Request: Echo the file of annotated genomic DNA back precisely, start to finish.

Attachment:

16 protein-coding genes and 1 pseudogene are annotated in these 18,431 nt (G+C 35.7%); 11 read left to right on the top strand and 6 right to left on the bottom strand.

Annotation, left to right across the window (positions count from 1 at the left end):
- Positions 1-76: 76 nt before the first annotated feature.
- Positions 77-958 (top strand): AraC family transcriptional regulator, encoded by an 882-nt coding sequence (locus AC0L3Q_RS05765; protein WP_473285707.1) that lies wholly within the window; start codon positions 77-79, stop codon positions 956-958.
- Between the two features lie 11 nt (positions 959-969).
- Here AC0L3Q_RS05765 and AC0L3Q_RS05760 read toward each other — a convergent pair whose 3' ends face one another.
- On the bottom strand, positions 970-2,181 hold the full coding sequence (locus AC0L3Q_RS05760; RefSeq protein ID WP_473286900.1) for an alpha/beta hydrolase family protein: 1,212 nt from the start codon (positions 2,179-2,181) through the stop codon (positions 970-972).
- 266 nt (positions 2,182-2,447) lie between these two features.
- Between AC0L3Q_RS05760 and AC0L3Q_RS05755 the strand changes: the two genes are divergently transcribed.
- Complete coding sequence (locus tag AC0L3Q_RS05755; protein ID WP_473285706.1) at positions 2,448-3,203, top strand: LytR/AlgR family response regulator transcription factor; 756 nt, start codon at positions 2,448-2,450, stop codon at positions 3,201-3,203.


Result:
16 protein-coding genes and 1 pseudogene are annotated in these 18,431 nt (G+C 35.7%); 11 read left to right on the top strand and 6 right to left on the bottom strand.

Annotation, left to right across the window (positions count from 1 at the left end):
- Positions 1-76: 76 nt before the first annotated feature.
- Positions 77-958 (top strand): AraC family transcriptional regulator, encoded by an 882-nt coding sequence (locus AC0L3Q_RS05765; protein WP_473285707.1) that lies wholly within the window; start codon positions 77-79, stop codon positions 956-958.
- Between the two features lie 11 nt (positions 959-969).
- Here AC0L3Q_RS05765 and AC0L3Q_RS05760 read toward each other — a convergent pair whose 3' ends face one another.
- On the bottom strand, positions 970-2,181 hold the full coding sequence (locus AC0L3Q_RS05760; RefSeq protein ID WP_473286900.1) for an alpha/beta hydrolase family protein: 1,212 nt from the start codon (positions 2,179-2,181) through the stop codon (positions 970-972).
- 266 nt (positions 2,182-2,447) lie between these two features.
- Between AC0L3Q_RS05760 and AC0L3Q_RS05755 the strand changes: the two genes are divergently transcribed.
- Complete coding sequence (locus tag AC0L3Q_RS05755; protein ID WP_473285706.1) at positions 2,448-3,203, top strand: LytR/AlgR family response regulator transcription factor; 756 nt, start codon at positions 2,448-2,450, stop codon at positions 3,201-3,203.